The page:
Yesterday, I outlined the role pastors play in helping to form our consciences. Because the teaching office of the Church has been established by Christ and is preserved by the Holy Spirit, we are called to be sheep and to listen for the voice of Jesus in our pastors. But what happens when we reject our role as “sheep”?
Anecdotally, I have heard from at least a few people who distrust the Pope that they will undoubtedly listen to him on matters on which he speaks ex cathedra, though not on anything else. Notwithstanding the fact that this view explicitly contradicts the words of Lumen Gentium, it is still worth noting because it suggests that the Pope’s dissenters believe that the Holy Spirit has worked in the past and works in the present but only in very unique ways and in rare instances.
Among those who distrust their pastors, the Church’s task of teaching (even though the Church itself claims it has the assistance of the Holy Spirit) becomes merely an exercise in confirming what the imperfectly formed conscience already holds to be true, while everything that challenges the conscience is discarded. In effect, those who distrust their pastors relegate the Holy Spirit to a very small and meaningless role.
In another related kind of two-step, those who distrust their pastors assign categories to the teaching of their pastors, depending upon their own assessment of its adherence with Tradition. Those statements that apparently abide by Tradition are “magisterial” and those that do not are “non-magisterial.” Magisterial teaching is helpful and binding on the conscience but non-magisterial teaching can be discarded or not depending on how helpful the individual judges it. Needless to say, this approach is self-defeating.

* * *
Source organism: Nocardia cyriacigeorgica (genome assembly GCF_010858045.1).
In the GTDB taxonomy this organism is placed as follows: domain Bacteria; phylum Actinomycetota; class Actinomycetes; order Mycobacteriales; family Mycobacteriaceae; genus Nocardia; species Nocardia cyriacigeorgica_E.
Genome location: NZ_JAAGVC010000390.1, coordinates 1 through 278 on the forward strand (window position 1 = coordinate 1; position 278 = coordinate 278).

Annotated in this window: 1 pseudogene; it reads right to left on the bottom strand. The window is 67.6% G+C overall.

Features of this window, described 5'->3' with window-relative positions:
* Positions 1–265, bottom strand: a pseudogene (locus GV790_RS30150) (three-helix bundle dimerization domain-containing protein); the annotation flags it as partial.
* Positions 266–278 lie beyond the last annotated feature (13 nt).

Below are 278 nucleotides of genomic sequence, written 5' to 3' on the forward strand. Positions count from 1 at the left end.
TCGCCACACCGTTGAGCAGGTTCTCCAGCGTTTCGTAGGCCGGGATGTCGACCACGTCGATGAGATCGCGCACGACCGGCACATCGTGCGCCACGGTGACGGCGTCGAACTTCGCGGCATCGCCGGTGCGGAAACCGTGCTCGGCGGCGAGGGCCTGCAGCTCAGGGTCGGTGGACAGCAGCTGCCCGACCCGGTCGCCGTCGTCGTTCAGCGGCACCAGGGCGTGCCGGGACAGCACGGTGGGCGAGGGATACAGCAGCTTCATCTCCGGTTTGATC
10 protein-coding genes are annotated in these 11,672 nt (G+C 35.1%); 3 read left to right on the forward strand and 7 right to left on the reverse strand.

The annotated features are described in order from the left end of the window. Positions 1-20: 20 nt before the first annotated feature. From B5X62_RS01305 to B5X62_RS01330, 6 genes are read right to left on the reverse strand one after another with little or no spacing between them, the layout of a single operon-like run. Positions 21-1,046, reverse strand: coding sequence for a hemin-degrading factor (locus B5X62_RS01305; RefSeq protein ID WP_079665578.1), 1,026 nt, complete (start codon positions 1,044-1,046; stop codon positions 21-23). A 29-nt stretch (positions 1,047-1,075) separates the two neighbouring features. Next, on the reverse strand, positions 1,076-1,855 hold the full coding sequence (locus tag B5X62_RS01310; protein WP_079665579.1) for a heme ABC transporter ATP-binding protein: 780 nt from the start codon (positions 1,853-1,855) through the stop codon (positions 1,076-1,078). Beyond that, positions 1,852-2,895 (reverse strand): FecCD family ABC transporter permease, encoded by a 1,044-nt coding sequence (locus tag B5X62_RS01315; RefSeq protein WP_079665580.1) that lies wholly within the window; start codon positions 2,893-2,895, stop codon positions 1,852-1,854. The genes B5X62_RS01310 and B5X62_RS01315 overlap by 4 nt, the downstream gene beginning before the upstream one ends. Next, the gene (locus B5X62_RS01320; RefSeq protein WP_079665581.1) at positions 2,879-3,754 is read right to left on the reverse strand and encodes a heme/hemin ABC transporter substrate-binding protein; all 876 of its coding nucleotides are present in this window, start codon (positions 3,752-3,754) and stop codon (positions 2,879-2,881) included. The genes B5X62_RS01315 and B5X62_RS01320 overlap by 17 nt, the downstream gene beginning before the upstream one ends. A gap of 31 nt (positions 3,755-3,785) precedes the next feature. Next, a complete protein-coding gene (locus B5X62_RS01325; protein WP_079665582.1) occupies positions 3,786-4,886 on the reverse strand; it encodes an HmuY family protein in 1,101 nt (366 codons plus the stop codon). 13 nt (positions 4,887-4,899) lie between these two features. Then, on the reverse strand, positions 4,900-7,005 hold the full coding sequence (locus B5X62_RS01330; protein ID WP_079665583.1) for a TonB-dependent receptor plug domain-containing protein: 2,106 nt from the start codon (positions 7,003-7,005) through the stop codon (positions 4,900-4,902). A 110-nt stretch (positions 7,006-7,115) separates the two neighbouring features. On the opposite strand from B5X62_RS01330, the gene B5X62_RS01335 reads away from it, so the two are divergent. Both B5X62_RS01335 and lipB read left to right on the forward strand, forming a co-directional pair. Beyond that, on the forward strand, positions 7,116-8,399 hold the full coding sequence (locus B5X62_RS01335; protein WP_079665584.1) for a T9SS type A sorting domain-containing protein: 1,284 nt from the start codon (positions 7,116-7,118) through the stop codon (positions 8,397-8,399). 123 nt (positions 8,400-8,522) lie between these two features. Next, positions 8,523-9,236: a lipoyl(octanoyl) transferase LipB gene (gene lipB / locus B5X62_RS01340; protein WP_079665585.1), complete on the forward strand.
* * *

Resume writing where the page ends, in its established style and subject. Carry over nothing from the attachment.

How can anyone expect to grow in holiness if they close their conscience to the work of God in the Church? Perhaps more pertinently, if the individual discards teachings before he contemplates them, how can one learn if something is truly revealed by Tradition or not? In these cases, the conscience has been closed off to the Holy Spirit, as the individual becomes the ultimate arbiter of what is “magisterial” and therefore “true.”
Not only is this approach self-defeating it is also dangerous. When applied in an extreme manner, one could end up judging that no priest or bishop in the hierarchical Church, including the Pope, is preaching with the Church–in other words, that there is no current teaching that is truly “magisterial.” In this manner, they might, implicitly or explicitly, completely reject the concept of a living Magisterium altogether. The Magisterium becomes a “dead office” that is accessed through special knowledge, shared privately and individually (or behind a website’s paywall). This is like the Gnostic Jesus, detached from the people of God and detached from the incarnate Body of Christ.